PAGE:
Buying Tips

The quality and price of vinyl flooring depends on these four important factors which you should consider before purchasing vinyl:

  • Surface Appearance.
  • Ease of Maintenance.
  • Resistance to Tears, Indentations, Scuffs and Scratches.
  • Underfoot Comfort.

High traffic areas need more durable vinyl.

Labor is a significant cost of a vinyl installation so buying cheaper materials but having to have it reinstalled often does not save you money in the long run.

Vinyl comes in 6’, 12’, 13’2” widths.

The backing layer can be made of either felt or fiberglass with a cushion backing. How sheet vinyl flooring can be installed is determined by the backing.

  • Felt: Felt bottom layer that is adhered to the subfloor. It is the most common of sheet vinyl floors today.
  • Fiberglass: A structural layer of fiberglass with vinyl above and below adds more dimensionally stability.  A vinyl cushion backing provides added underfoot comfort. This floor lays flat and can be installed without glue.

Basics

Sheet vinyl, also known as resilient, is one of the most affordable flooring solution available. Vinyl offers a vast array of choices in terms of color and design. Its ease of installation, versatility, low maintenance, attractiveness, and high durability make vinyl a popular flooring choice.

Sheet vinyl is a layered construction coated with a “wear layer” that seals the vinyl and creates a finished look that can range from a natural matte to a glossy shine. Sheet vinyl typically comes in 6′, 12′ and 13’2″ widths and almost any length.

There are four typical layers to sheet vinyl construction:

  • Protective top coat:  This coat is urethane or another high-performance top coat which make the product easy to clean and resist scratches and scuffs.
  • Protective clear vinyl layer:  This layer adds durability and can protect against rips, tears and gouges. The thicker this layer, the better the performance. The flooring’s appearance retention and durability is mostly dependent on the quality and thickness of the clear wear layer.
  • Printed vinyl design layer: The rotogravure printing process offers an unlimited range of patterns and designs, including very realistic interpretations of natural materials.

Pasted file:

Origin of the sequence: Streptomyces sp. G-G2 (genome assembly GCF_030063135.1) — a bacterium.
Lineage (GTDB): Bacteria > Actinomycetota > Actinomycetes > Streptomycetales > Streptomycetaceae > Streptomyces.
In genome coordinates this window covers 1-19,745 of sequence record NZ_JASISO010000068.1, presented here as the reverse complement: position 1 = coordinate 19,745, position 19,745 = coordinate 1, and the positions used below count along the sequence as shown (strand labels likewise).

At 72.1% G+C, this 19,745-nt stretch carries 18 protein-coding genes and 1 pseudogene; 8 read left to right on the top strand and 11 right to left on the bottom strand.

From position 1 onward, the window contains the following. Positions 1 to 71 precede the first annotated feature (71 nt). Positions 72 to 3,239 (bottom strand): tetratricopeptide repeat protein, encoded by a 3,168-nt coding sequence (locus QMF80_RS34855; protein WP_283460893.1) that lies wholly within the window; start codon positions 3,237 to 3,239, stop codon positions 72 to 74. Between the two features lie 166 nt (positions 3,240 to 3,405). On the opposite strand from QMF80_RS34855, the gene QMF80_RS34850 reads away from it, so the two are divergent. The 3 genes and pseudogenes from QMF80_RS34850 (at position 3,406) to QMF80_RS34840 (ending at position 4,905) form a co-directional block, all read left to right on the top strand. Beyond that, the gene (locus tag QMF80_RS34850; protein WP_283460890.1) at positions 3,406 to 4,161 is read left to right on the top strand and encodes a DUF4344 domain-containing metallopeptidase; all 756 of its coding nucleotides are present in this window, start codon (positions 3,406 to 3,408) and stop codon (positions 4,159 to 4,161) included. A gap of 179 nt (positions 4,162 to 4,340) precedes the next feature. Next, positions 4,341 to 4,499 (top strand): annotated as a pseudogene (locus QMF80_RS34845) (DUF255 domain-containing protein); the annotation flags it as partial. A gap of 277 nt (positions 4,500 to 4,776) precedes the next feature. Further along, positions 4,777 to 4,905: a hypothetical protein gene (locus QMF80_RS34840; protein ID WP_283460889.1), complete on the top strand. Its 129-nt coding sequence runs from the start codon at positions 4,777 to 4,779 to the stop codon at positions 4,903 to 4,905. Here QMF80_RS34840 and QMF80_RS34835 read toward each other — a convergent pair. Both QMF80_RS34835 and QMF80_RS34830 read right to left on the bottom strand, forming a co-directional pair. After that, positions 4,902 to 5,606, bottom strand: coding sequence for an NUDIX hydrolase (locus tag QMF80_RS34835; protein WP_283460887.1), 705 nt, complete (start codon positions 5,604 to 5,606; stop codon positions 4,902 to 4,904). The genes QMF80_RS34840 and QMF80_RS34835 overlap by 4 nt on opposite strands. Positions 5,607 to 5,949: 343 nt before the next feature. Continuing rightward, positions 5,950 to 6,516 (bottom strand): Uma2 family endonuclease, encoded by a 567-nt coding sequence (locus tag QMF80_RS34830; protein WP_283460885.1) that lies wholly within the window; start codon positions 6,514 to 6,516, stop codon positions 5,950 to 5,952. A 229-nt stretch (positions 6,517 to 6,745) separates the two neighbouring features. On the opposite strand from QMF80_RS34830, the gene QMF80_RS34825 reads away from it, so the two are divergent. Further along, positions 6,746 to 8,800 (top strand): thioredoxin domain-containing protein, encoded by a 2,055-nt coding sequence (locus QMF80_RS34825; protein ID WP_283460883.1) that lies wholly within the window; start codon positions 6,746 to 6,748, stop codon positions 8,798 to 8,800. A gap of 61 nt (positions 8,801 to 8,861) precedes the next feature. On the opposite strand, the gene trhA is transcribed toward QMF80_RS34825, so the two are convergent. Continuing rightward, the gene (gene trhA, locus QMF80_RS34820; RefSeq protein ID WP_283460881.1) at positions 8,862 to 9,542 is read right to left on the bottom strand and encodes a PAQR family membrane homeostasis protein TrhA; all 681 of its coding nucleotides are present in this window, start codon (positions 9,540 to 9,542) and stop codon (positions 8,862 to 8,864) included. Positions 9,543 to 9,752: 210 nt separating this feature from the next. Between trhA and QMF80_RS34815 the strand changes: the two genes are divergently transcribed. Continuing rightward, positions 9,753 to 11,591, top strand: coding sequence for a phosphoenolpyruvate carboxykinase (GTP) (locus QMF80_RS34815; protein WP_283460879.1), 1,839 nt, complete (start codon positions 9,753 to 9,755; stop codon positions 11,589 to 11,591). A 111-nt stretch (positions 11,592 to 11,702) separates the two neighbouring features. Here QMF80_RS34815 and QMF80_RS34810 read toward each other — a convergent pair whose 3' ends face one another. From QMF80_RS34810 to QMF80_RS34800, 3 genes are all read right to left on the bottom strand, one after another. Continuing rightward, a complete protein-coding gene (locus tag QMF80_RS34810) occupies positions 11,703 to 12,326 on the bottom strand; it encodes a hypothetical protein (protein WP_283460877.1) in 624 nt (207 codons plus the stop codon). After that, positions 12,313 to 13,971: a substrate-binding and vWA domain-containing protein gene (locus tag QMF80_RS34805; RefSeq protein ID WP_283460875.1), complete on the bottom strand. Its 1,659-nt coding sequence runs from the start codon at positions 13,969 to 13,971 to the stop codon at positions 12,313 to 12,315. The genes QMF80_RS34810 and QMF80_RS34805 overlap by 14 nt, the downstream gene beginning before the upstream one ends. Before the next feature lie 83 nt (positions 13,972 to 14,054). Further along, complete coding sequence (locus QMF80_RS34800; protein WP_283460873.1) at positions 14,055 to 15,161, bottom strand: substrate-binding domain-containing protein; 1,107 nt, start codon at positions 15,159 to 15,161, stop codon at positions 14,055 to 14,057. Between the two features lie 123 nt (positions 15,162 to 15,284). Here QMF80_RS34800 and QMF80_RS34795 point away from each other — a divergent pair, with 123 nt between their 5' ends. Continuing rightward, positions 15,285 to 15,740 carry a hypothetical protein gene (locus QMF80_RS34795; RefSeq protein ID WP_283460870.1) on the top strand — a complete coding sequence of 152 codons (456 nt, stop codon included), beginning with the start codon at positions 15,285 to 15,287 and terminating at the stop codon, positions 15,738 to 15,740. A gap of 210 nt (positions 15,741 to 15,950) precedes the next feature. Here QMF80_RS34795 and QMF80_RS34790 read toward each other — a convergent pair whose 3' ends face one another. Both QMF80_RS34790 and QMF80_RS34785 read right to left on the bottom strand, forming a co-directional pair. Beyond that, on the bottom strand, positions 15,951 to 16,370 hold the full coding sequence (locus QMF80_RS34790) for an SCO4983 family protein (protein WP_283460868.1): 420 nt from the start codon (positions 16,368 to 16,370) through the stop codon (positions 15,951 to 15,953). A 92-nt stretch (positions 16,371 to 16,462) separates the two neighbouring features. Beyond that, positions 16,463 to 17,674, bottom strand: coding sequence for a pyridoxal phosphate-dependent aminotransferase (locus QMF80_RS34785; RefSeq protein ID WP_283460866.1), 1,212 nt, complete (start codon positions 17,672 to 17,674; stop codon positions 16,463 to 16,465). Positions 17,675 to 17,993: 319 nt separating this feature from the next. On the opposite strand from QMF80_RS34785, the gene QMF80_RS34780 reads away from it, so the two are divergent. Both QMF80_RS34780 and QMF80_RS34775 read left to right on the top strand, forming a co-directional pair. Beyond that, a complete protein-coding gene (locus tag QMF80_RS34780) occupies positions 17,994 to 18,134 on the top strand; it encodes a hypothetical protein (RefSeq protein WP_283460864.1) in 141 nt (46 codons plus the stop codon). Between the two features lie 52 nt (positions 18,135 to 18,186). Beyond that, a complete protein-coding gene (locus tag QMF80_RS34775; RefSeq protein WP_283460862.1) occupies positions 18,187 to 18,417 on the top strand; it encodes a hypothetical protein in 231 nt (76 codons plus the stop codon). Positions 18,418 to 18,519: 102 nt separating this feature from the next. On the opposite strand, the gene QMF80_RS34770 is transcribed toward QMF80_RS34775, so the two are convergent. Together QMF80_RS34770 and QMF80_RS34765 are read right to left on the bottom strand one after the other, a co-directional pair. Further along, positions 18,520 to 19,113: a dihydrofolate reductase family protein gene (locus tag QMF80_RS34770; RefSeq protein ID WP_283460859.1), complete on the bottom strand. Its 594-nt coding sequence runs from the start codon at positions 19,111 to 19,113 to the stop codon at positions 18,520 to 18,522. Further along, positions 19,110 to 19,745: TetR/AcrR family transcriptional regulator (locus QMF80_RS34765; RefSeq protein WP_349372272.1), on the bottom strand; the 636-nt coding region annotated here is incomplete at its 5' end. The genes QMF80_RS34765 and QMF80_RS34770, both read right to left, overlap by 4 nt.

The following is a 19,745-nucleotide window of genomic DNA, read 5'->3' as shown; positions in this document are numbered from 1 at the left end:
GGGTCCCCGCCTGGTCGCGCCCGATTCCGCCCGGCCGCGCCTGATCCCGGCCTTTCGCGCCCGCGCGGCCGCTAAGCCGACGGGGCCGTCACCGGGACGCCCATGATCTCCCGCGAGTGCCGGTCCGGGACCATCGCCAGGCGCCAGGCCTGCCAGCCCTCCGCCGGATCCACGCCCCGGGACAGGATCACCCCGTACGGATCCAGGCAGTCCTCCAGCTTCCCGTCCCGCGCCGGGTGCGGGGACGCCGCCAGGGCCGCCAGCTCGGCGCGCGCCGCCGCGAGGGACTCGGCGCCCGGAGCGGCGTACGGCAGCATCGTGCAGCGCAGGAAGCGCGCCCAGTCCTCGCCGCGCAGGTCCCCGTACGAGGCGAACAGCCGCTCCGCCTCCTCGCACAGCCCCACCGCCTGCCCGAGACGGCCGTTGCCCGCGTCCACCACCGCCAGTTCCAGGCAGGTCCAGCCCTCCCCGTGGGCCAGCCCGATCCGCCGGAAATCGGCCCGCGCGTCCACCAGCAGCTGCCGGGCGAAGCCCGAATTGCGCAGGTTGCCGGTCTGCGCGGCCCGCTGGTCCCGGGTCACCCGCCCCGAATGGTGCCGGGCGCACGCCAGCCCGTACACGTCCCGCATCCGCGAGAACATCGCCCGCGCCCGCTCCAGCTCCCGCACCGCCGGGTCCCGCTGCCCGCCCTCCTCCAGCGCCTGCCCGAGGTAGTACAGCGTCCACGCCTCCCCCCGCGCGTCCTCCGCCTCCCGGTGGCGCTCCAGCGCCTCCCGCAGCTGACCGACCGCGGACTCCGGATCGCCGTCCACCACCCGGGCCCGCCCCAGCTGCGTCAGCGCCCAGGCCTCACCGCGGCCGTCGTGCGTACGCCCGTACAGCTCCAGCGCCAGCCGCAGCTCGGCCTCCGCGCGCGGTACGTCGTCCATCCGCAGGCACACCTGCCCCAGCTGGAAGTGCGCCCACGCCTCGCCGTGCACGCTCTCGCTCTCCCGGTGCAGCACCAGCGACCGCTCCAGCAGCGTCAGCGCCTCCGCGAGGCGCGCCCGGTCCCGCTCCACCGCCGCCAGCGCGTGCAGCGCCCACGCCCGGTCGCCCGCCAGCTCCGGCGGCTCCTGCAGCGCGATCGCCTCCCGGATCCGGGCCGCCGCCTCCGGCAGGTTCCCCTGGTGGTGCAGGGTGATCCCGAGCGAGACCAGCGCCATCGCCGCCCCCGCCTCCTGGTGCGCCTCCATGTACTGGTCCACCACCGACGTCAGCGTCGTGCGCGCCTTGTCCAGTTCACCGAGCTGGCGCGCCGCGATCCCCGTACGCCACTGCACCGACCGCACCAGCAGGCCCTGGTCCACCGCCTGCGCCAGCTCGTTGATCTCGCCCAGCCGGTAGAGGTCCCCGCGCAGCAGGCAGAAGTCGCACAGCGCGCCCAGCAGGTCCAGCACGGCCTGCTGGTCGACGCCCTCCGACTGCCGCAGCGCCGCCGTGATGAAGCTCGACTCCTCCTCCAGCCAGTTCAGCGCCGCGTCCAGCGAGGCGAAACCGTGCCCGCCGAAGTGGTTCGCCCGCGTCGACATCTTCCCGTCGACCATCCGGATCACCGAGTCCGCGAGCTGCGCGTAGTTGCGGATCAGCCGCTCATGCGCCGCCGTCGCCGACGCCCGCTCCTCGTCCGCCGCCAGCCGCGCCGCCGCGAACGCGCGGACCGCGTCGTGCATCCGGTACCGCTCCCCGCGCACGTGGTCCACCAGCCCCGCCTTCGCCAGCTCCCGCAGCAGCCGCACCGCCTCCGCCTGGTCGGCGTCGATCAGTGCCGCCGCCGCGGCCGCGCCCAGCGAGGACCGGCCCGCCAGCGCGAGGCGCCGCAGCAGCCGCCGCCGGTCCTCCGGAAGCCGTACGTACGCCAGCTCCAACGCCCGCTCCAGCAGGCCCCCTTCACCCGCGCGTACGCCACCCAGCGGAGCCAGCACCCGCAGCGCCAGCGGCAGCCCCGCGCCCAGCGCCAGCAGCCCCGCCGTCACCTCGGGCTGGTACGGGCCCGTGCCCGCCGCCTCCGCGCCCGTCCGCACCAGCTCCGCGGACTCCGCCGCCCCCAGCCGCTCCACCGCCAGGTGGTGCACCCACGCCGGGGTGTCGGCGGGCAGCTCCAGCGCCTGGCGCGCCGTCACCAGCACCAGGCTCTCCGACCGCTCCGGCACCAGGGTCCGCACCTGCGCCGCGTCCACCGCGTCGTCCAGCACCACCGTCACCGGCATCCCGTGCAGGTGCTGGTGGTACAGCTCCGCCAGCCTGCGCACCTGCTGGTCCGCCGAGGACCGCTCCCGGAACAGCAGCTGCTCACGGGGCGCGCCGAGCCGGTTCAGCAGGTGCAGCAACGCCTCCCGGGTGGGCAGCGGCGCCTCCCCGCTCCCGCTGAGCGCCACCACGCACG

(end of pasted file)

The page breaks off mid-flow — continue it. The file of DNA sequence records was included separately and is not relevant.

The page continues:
• Backing: The backing layer can be made of either felt or vinyl encapsulated fiberglass. How sheet vinyl flooring can be installed is determined by the backing.
  • Felt: Felt bottom layer that is adhered to the subfloor. It is the most common of sheet vinyl floors today.
  • Fiberglass: A structural layer of fiberglass with vinyl above and below adds more dimensionally stability.  A vinyl cushion backing provides added underfoot comfort. This floor lays flat and can be installed without glue.

You can use vinyl virtually anywhere in your home. Since it can be installed below grade level, it makes an excellent choice for basements.

Although vinyl is waterproof, the installation adhesive is water-soluble. Do not over-expose vinyl floors to water around the perimeter or near any seams.

Thicker is better! If you plan to install vinyl flooring in a high traffic area or in a primary bathroom, or if the floor needs to withstand wear from children and pets, choose a thicker  vinyl with a urethane or enhanced urethane wear layer.

Avoid using sheet vinyl on stairs, as it is meant for flat, level surfaces.

Care & Maintenance

Proper care and maintenance of your vinyl floor begins right after installation. For example, keep traffic light for the first 24 hours after installation is completed so that the adhesive can dry properly. The seam sealers also need that long to dry before being stepped on. Also, try to avoid scrubbing or washing your new vinyl floor for at least 3 days after installation. You should clean any adhesive residue leftover from installation with a clean, white cloth dipped in mineral spirits. Take care, though; mineral spirits, plus other chemicals like lighter fluid, painter’s naphtha and isopropyl alcohol are flammable. Take any and all precautions listed on their containers.

First of all, sweep your floor often to remove loose dirt. Wipe up spills as soon as you can. If you have dried spills remove them with a mild cleaner or clean cloth. You should not use harsh abrasives or scrubbing tools on your vinyl floor. Occasionally take a damp mop to the floor using a quality no-rinse cleaner to eliminate dirt build-up. Use a manufacturer’s recommended cleaner or 2-3 capfuls of clear, non-sudsy ammonia diluted into one gallon of water. Using too much ammonia can leave a dull film on your floor.

Some care and maintenance tips that work for hardwood floors are just as well with your vinyl floors: do not drag furniture across the floor; use ”glides” instead. Try to keep the floor from excessive or strong direct sunlight so close those drapes or blinds. Use non-staining mats or rugs in high traffic areas to reduce damage. Use a beater bar when vacuuming because without it you can visibly damage the floor surface.

Scuff marks that could not be removed with routine cleaning can be tackled with multi-purpose household cleaner such as Fantastic or Lysol. Apply it directly to the problem area, let it stand for 10-15 seconds, then remove it with a damp cloth. Some pesky marks may require a little mineral spirits applied to a clean cloth.

Household stains such as acids, alkalis, blood, ketchup, mustard, food dye, fruit juice, rust, urine, and excrement can be taken care of with a full-strength mild detergent applied with a wet cloth or sponge. Really stubborn stains can be defeated with a 1-1 mixture of water and liquid bleach on a saturated cloth for up to a maximum of one hour. Rinse it well.